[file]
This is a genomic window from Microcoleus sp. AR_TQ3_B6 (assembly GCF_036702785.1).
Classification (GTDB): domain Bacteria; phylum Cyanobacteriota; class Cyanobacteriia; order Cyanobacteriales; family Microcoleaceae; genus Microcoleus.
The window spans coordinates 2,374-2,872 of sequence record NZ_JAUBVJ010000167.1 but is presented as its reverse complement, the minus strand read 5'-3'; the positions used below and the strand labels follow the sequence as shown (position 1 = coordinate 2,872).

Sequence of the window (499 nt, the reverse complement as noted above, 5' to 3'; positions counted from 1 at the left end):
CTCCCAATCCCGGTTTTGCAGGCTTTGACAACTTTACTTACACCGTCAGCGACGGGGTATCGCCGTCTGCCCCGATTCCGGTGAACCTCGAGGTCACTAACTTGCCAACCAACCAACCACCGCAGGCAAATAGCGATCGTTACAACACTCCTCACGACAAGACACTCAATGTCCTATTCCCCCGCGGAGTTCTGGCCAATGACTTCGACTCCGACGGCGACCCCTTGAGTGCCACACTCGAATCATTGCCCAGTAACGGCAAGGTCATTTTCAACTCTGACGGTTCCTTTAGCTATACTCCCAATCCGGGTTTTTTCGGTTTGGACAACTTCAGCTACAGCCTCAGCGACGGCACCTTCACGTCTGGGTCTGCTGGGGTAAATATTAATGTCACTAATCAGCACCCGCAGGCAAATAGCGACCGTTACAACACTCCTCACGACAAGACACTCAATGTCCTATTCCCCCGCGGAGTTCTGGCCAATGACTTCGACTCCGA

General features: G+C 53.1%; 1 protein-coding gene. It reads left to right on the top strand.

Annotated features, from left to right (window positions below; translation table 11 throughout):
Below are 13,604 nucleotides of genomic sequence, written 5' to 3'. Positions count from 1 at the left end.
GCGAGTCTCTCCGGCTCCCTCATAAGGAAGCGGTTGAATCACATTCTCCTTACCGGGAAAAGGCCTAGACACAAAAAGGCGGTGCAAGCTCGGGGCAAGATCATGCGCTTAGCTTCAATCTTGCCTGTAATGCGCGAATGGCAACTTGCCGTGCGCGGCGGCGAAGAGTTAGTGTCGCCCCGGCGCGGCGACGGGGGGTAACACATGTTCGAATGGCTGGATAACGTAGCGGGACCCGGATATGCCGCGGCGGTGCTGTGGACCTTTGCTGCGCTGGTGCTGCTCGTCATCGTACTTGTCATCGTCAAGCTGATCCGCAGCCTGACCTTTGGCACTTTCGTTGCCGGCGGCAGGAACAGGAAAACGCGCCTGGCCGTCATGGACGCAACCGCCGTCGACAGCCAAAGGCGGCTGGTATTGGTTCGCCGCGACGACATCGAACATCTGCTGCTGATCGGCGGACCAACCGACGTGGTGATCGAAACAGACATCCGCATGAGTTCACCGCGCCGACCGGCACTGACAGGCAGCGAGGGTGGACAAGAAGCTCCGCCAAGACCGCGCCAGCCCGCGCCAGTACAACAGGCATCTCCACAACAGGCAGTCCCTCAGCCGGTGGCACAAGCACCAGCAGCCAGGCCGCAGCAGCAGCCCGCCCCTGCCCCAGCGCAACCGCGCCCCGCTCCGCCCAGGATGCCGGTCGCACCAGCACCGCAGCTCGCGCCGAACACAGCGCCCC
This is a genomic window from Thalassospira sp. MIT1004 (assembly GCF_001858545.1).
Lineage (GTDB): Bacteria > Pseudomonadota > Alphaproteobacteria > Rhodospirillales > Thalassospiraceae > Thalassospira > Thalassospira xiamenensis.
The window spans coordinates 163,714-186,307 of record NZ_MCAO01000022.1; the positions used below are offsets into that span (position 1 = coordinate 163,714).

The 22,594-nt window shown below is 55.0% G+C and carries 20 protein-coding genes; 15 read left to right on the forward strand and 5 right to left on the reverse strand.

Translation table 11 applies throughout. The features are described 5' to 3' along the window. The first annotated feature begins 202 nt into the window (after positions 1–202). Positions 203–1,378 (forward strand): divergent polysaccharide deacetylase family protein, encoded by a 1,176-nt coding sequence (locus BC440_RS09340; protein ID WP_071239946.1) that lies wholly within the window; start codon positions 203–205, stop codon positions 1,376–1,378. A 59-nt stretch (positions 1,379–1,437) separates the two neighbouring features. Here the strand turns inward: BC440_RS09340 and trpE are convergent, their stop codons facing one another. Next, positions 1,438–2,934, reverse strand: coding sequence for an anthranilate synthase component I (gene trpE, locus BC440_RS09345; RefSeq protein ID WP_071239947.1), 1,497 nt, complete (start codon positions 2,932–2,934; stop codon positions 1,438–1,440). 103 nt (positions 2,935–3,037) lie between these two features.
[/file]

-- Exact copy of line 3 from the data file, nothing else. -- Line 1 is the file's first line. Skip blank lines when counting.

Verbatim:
The window spans coordinates 2,374-2,872 of sequence record NZ_JAUBVJ010000167.1 but is presented as its reverse complement, the minus strand read 5'-3'; the positions used below and the strand labels follow the sequence as shown (position 1 = coordinate 2,872).